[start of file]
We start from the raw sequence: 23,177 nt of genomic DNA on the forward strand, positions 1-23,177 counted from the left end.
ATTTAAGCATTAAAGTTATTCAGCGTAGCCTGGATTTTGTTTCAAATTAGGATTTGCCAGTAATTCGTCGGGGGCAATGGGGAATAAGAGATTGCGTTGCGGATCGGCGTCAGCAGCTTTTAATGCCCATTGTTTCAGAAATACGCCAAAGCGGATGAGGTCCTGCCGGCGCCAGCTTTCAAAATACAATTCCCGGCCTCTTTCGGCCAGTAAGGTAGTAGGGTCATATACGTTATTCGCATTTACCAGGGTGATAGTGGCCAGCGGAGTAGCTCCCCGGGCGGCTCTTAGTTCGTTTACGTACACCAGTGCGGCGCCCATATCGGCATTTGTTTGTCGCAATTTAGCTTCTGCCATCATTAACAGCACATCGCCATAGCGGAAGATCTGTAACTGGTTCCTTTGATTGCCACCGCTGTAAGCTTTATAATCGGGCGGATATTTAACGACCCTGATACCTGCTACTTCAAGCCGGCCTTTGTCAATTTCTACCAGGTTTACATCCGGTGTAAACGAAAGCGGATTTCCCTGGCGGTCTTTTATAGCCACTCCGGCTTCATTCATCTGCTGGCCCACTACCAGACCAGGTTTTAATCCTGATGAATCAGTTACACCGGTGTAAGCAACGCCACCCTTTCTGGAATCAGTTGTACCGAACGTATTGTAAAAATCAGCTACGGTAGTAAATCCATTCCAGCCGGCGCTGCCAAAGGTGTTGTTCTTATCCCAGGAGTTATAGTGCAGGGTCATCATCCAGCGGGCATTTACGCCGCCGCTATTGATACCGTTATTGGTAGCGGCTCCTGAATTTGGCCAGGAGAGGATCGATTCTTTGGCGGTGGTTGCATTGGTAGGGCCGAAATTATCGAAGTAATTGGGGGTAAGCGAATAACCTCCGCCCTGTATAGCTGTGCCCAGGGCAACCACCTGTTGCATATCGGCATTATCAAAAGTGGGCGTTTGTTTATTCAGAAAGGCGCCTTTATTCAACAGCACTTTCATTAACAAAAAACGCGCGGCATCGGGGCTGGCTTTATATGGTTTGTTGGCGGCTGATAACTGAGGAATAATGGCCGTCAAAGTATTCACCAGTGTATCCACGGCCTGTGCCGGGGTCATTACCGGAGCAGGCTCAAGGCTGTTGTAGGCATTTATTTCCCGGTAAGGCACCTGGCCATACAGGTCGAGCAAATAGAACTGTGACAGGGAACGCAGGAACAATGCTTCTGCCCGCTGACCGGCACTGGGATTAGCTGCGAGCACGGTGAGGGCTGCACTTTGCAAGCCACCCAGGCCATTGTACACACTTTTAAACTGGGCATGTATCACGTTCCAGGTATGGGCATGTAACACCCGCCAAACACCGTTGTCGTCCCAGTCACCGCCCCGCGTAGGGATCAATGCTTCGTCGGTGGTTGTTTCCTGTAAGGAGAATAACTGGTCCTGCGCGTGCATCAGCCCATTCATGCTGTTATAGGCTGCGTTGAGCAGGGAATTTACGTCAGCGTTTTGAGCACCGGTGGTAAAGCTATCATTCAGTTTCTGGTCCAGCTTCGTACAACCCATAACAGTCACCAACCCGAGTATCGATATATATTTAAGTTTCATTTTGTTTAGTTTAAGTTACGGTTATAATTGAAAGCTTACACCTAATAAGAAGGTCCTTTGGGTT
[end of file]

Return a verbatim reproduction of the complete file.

We start from the raw sequence: 23,177 nt of genomic DNA on the forward strand, positions 1-23,177 counted from the left end.
ATTTAAGCATTAAAGTTATTCAGCGTAGCCTGGATTTTGTTTCAAATTAGGATTTGCCAGTAATTCGTCGGGGGCAATGGGGAATAAGAGATTGCGTTGCGGATCGGCGTCAGCAGCTTTTAATGCCCATTGTTTCAGAAATACGCCAAAGCGGATGAGGTCCTGCCGGCGCCAGCTTTCAAAATACAATTCCCGGCCTCTTTCGGCCAGTAAGGTAGTAGGGTCATATACGTTATTCGCATTTACCAGGGTGATAGTGGCCAGCGGAGTAGCTCCCCGGGCGGCTCTTAGTTCGTTTACGTACACCAGTGCGGCGCCCATATCGGCATTTGTTTGTCGCAATTTAGCTTCTGCCATCATTAACAGCACATCGCCATAGCGGAAGATCTGTAACTGGTTCCTTTGATTGCCACCGCTGTAAGCTTTATAATCGGGCGGATATTTAACGACCCTGATACCTGCTACTTCAAGCCGGCCTTTGTCAATTTCTACCAGGTTTACATCCGGTGTAAACGAAAGCGGATTTCCCTGGCGGTCTTTTATAGCCACTCCGGCTTCATTCATCTGCTGGCCCACTACCAGACCAGGTTTTAATCCTGATGAATCAGTTACACCGGTGTAAGCAACGCCACCCTTTCTGGAATCAGTTGTACCGAACGTATTGTAAAAATCAGCTACGGTAGTAAATCCATTCCAGCCGGCGCTGCCAAAGGTGTTGTTCTTATCCCAGGAGTTATAGTGCAGGGTCATCATCCAGCGGGCATTTACGCCGCCGCTATTGATACCGTTATTGGTAGCGGCTCCTGAATTTGGCCAGGAGAGGATCGATTCTTTGGCGGTGGTTGCATTGGTAGGGCCGAAATTATCGAAGTAATTGGGGGTAAGCGAATAACCTCCGCCCTGTATAGCTGTGCCCAGGGCAACCACCTGTTGCATATCGGCATTATCAAAAGTGGGCGTTTGTTTATTCAGAAAGGCGCCTTTATTCAACAGCACTTTCATTAACAAAAAACGCGCGGCATCGGGGCTGGCTTTATATGGTTTGTTGGCGGCTGATAACTGAGGAATAATGGCCGTCAAAGTATTCACCAGTGTATCCACGGCCTGTGCCGGGGTCATTACCGGAGCAGGCTCAAGGCTGTTGTAGGCATTTATTTCCCGGTAAGGCACCTGGCCATACAGGTCGAGCAAATAGAACTGTGACAGGGAACGCAGGAACAATGCTTCTGCCCGCTGACCGGCACTGGGATTAGCTGCGAGCACGGTGAGGGCTGCACTTTGCAAGCCACCCAGGCCATTGTACACACTTTTAAACTGGGCATGTATCACGTTCCAGGTATGGGCATGTAACACCCGCCAAACACCGTTGTCGTCCCAGTCACCGCCCCGCGTAGGGATCAATGCTTCGTCGGTGGTTGTTTCCTGTAAGGAGAATAACTGGTCCTGCGCGTGCATCAGCCCATTCATGCTGTTATAGGCTGCGTTGAGCAGGGAATTTACGTCAGCGTTTTGAGCACCGGTGGTAAAGCTATCATTCAGTTTCTGGTCCAGCTTCGTACAACCCATAACAGTCACCAACCCGAGTATCGATATATATTTAAGTTTCATTTTGTTTAGTTTAAGTTACGGTTATAATTGAAAGCTTACACCTAATAAGAAGGTCCTTTGGGTT